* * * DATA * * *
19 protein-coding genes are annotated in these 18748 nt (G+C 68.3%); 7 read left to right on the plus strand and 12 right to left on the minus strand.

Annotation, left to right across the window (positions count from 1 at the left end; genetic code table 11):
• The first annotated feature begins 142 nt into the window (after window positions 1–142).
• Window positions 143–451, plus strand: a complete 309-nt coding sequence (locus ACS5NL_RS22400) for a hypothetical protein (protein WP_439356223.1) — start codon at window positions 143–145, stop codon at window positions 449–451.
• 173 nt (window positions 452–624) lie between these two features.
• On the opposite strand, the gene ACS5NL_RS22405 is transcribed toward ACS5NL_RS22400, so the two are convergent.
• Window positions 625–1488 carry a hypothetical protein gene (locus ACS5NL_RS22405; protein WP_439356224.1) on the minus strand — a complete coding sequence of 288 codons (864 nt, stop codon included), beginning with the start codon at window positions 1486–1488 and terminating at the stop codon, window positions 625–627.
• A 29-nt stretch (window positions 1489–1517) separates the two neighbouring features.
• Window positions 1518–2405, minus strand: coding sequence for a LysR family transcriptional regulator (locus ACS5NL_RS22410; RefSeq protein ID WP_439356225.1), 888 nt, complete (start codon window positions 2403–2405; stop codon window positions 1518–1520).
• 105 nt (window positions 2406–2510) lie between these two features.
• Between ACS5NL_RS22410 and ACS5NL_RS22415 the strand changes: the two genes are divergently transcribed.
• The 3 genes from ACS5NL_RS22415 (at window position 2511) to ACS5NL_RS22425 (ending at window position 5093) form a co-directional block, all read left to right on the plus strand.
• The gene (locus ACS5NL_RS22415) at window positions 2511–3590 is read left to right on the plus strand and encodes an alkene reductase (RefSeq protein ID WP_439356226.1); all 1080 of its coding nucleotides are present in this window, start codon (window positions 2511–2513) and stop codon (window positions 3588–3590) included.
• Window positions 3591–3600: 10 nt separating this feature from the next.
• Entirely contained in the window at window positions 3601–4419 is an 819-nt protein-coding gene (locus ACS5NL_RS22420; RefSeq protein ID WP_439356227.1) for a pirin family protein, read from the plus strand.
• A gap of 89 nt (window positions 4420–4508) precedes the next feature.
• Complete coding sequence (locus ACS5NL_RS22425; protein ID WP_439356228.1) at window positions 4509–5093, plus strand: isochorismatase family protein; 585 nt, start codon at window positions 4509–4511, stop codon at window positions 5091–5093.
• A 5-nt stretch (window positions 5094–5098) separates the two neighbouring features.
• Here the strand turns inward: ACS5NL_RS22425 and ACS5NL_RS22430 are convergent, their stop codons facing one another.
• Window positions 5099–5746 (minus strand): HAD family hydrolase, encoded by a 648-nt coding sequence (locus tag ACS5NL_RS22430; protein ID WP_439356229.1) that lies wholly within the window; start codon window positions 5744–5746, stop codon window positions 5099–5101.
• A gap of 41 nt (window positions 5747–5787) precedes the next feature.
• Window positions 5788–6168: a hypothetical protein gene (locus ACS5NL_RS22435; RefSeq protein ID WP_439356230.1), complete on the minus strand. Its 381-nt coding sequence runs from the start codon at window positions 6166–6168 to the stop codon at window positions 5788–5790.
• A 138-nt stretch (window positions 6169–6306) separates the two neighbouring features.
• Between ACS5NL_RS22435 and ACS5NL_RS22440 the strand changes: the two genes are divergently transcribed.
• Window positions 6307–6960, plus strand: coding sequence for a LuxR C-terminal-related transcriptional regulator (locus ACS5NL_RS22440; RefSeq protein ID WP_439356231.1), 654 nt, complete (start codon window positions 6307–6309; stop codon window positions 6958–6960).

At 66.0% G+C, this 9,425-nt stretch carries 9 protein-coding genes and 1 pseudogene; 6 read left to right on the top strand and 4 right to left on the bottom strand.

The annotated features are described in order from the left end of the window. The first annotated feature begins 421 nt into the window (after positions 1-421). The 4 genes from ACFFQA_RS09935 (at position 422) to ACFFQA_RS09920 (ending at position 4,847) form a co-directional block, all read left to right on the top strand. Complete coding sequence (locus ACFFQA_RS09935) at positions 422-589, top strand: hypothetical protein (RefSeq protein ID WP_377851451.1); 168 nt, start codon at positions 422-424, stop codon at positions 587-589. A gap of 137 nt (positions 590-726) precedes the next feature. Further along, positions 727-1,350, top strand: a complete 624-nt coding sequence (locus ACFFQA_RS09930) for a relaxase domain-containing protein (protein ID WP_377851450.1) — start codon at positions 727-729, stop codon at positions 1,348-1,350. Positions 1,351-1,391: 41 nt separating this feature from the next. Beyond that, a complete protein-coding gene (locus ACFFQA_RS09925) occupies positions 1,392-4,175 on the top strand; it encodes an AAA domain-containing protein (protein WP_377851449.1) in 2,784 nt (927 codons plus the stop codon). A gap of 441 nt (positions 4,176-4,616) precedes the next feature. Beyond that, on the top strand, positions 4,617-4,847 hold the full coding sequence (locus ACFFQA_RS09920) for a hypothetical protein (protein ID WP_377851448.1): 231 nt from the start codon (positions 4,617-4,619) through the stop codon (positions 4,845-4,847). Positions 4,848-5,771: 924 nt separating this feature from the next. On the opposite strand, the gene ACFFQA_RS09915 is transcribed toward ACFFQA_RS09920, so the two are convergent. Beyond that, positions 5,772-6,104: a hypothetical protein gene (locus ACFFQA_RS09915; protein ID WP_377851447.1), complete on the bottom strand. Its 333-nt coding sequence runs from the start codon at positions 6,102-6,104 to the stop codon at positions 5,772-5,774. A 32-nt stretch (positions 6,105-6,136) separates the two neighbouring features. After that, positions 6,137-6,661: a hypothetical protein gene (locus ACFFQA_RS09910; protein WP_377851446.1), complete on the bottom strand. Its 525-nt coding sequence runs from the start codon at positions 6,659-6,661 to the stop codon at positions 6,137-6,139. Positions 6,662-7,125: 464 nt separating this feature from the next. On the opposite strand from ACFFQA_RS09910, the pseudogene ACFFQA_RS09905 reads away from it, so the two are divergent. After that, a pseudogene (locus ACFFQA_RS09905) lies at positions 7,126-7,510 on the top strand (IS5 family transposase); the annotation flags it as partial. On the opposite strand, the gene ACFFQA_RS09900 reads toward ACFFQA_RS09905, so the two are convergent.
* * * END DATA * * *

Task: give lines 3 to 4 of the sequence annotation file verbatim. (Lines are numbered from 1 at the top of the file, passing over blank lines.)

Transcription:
• The first annotated feature begins 142 nt into the window (after window positions 1–142).
• Window positions 143–451, plus strand: a complete 309-nt coding sequence (locus ACS5NL_RS22400) for a hypothetical protein (protein WP_439356223.1) — start codon at window positions 143–145, stop codon at window positions 449–451.